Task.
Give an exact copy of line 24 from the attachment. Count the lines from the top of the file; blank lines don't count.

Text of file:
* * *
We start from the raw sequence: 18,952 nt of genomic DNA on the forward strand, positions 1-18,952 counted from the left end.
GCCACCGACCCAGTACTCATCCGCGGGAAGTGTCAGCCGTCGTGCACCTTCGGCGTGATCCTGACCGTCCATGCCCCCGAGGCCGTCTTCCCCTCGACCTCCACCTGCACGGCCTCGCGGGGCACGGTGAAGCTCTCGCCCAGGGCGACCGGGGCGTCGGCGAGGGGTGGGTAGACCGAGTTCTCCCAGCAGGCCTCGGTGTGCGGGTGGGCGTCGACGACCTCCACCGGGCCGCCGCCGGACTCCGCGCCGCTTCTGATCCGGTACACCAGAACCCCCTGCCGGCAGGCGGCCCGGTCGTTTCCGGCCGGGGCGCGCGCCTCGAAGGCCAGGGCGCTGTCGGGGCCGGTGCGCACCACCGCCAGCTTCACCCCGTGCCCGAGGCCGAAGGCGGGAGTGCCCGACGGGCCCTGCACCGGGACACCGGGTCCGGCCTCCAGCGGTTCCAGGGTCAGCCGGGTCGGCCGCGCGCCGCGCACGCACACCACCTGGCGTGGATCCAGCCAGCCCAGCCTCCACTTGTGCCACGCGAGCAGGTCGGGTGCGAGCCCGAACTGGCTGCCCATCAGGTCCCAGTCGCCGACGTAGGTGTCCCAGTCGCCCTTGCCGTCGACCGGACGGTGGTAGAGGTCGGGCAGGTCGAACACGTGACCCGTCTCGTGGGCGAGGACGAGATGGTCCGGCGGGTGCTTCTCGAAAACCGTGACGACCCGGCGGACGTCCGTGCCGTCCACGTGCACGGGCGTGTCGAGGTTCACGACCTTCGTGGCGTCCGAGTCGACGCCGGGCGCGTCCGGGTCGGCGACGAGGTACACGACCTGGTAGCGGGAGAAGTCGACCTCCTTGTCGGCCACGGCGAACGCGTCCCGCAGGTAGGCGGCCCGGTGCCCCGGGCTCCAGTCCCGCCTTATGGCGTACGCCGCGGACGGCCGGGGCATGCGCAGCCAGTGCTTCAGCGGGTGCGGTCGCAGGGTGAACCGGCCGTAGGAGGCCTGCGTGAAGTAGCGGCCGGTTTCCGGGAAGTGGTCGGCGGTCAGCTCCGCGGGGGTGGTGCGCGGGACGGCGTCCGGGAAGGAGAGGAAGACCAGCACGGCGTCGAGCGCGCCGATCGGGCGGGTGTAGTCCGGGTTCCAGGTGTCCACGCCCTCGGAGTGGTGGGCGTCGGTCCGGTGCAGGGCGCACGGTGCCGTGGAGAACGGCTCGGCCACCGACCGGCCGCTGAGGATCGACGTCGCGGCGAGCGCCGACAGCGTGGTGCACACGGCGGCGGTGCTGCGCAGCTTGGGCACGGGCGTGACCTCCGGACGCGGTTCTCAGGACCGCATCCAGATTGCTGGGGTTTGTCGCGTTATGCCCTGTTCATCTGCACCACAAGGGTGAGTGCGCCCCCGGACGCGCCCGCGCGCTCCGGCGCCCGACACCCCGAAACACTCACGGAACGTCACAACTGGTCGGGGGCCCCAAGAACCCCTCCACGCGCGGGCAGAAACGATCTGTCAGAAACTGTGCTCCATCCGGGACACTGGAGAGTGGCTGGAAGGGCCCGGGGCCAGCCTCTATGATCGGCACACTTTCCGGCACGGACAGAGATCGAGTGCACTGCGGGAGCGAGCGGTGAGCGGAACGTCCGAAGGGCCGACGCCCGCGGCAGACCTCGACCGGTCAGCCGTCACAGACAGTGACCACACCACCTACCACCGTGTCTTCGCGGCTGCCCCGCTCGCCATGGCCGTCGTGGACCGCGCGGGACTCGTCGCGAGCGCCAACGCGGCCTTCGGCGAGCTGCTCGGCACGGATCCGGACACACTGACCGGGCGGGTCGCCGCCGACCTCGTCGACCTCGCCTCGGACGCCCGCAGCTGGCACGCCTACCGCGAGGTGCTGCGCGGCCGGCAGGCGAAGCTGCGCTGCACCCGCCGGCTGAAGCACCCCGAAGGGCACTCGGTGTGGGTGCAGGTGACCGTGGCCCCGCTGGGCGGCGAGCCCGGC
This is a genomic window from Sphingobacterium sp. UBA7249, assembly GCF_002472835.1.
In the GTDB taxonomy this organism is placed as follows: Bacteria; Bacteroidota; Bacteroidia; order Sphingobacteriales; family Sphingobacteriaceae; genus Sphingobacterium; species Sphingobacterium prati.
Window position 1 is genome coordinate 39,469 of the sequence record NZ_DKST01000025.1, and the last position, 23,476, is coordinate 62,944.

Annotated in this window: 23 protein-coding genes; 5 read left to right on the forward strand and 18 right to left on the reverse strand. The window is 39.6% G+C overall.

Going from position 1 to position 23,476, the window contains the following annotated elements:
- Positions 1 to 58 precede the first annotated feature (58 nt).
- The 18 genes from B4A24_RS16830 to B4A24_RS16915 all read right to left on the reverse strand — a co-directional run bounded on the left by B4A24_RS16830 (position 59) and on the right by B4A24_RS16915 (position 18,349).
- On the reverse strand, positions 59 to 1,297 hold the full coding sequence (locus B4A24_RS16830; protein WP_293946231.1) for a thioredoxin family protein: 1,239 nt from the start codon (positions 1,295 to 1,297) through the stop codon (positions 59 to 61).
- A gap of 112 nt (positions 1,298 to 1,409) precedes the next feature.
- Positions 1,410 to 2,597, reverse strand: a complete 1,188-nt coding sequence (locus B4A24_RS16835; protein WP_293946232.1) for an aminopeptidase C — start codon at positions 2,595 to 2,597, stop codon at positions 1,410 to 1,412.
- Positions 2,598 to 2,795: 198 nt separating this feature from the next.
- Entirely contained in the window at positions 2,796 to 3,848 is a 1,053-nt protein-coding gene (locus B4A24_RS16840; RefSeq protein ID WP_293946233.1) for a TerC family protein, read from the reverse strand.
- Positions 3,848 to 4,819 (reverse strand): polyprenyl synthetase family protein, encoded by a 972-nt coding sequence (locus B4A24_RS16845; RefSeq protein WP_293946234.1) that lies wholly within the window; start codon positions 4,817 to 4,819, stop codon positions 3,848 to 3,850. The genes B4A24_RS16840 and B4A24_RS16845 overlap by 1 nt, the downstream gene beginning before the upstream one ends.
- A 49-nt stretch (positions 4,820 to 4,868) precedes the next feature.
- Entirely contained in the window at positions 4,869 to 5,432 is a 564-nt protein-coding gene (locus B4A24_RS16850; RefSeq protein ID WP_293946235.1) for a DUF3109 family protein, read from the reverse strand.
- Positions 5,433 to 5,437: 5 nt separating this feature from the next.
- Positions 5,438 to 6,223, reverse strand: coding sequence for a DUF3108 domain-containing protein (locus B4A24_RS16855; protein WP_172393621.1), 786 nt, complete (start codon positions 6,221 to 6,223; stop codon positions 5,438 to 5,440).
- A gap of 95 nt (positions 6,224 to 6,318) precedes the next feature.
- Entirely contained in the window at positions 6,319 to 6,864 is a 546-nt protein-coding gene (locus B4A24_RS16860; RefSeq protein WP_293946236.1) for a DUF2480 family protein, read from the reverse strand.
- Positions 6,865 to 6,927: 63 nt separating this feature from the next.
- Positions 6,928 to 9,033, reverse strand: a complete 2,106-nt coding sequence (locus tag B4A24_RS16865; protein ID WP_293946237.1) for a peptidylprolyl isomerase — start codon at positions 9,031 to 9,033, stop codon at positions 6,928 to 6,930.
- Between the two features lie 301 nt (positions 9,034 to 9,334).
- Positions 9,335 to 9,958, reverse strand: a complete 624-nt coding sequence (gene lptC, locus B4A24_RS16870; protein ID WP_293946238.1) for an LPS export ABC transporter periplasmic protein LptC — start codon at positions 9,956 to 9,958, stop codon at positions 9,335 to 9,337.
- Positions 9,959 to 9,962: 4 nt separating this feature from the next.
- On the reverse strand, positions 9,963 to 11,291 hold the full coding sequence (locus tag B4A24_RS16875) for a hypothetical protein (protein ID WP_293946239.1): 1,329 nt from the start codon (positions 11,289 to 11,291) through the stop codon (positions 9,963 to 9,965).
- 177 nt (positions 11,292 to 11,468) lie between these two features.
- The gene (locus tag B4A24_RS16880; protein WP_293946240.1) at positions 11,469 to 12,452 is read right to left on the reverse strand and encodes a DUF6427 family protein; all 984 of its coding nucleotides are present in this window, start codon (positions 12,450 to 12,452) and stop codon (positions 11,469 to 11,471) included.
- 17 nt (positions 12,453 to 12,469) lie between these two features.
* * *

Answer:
- Between the two features lie 301 nt (positions 9,034 to 9,334).